4. Move on the the next controller. Unplug everything downstream and look for issues.

5. Repeat moving downstream one controller at a time. Once the issues occur again, replace the cable between the last two controllers you tested, and try again...

Couple notes: One year had to plug the whole network in reverse to find out it was a bad cable between controller 2&3. This was because the phantom lights only occurred on lights plugged into controllers 5,6 and 7. (Which obviously we're not connectd when tested as listed above.).

The DMX cable issue was easy. The problems stopped when I unplugged the IDMX.

Also, check your CCR's and on their devices that are capable of standalone sequences. Make sure they are not storing any. This can cause phantom lights to com on.

I have since switched to shielded gigaspeed cable and good quality DMX cables, and now have no issues at all. With 20 controllers, I have never used a terminator for what it is worth.

Let me know if you have questions,

Scott

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Last year I had a huge problem with phantom lights so this year I switched to shielded CAT5e and no problems until ran a subwoofer to my porch to enhance my sound. Then POW major phantoms, turns out I ran the subwoofer cable to close to the USB to RS485 cable. I moved the sub cable one foot away and no more phantoms.

 

It will not do any good to run shielded cable unless you connect one end of the shield to ground( do not connect both ends to ground, that can cause a whole other set of problems). The RJ45 connectors on the LOR boards do not have a ground for the shield and neither does the USB adapter, I ran the shield wire outside of the RJ45 connector and connected it to a ground on the controller box. each cable is grounded at one end and it is working perfectly this year.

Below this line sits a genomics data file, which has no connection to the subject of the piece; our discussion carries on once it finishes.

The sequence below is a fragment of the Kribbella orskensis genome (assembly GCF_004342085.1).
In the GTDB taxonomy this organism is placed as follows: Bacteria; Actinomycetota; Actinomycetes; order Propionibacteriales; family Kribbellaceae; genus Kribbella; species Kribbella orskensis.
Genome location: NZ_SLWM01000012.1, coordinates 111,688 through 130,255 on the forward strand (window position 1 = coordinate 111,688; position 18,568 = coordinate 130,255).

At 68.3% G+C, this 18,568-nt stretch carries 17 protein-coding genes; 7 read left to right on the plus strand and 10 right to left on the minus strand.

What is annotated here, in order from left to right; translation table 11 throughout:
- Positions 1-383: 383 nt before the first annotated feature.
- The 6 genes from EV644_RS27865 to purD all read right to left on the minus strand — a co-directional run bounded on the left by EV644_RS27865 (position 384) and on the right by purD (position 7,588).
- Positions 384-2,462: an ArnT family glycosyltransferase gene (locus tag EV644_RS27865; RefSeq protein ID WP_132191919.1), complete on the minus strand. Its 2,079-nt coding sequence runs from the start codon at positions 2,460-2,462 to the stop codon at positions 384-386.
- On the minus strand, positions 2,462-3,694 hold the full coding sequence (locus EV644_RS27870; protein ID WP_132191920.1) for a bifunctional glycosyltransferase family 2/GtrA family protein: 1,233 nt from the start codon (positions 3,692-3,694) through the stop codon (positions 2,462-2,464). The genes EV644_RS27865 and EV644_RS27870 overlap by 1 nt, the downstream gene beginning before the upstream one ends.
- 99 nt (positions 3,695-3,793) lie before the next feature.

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RS485 communication requires a termination to function normally. I would imagine that its handled in the controllers themselves as LOR would have already taken this into consideration in their designs. I'm not an expert but have used RS485 in a laboratory environment and if the comm line didn't have the terminator on it, spurious things would happen or it not work at all. RS485 is a bi-directional serial data comm path/type. Just imagine RS232 which is a single device, RS485 allows for 64 devices on one cable. The TX+/- wires and the RX +/- wires are suppose to be twisted pairs and invidually shielded, plus shielding around the whole cable. LOR uses Cat5 type wire due to the costs are considerably less expensive, for us!!! The distances involved with cat5 cables are less than RS485 cables because of this and other factors come into play as well without buying expensive extenders, adapters and so on. My prediction here is that LOR will eventually have to switch to TCPIP communications with our controllers simply due to the number of controllers being placed in a system and its a whole lot faster. Now I've been reamed in here before for saying that, people complaining that their Christmas show will get hacked, viruses and etc...all highly doubtful if the normal precautions are used or disconnected from the outside world. Anyway, we're not at that point yet but I think it'll have to come.

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RS485 communication requires a termination to function normally. I would imagine that its handled in the controllers themselves as LOR would have already taken this into consideration in their designs.

 

Yes, in theory (and in the standards) RS485 requires a terminator, but in practice (e.g. LOR) it works without. There is actually no termination in the controllers themselves, but the relatively low speeds, relatively short distances, and losses in the cables and connectors let it work without termination.